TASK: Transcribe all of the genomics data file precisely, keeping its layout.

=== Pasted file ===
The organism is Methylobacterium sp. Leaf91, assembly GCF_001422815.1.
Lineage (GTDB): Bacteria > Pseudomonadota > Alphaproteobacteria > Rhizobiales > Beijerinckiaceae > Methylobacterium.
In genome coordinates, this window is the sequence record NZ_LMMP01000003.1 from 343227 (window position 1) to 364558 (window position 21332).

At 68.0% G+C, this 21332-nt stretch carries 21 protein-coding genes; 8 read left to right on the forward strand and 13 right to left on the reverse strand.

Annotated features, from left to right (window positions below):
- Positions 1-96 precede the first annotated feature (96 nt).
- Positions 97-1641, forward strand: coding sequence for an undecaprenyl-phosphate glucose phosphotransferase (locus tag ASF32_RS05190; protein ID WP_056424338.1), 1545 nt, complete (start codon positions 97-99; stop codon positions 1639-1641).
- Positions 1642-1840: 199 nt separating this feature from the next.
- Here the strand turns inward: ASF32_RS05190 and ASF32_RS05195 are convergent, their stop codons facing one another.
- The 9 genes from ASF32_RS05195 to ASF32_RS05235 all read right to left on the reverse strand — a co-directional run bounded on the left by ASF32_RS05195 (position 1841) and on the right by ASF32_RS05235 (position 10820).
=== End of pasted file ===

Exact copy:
The organism is Methylobacterium sp. Leaf91, assembly GCF_001422815.1.
Lineage (GTDB): Bacteria > Pseudomonadota > Alphaproteobacteria > Rhizobiales > Beijerinckiaceae > Methylobacterium.
In genome coordinates, this window is the sequence record NZ_LMMP01000003.1 from 343227 (window position 1) to 364558 (window position 21332).

At 68.0% G+C, this 21332-nt stretch carries 21 protein-coding genes; 8 read left to right on the forward strand and 13 right to left on the reverse strand.

Annotated features, from left to right (window positions below):
- Positions 1-96 precede the first annotated feature (96 nt).
- Positions 97-1641, forward strand: coding sequence for an undecaprenyl-phosphate glucose phosphotransferase (locus tag ASF32_RS05190; protein ID WP_056424338.1), 1545 nt, complete (start codon positions 97-99; stop codon positions 1639-1641).
- Positions 1642-1840: 199 nt separating this feature from the next.
- Here the strand turns inward: ASF32_RS05190 and ASF32_RS05195 are convergent, their stop codons facing one another.
- The 9 genes from ASF32_RS05195 to ASF32_RS05235 all read right to left on the reverse strand — a co-directional run bounded on the left by ASF32_RS05195 (position 1841) and on the right by ASF32_RS05235 (position 10820).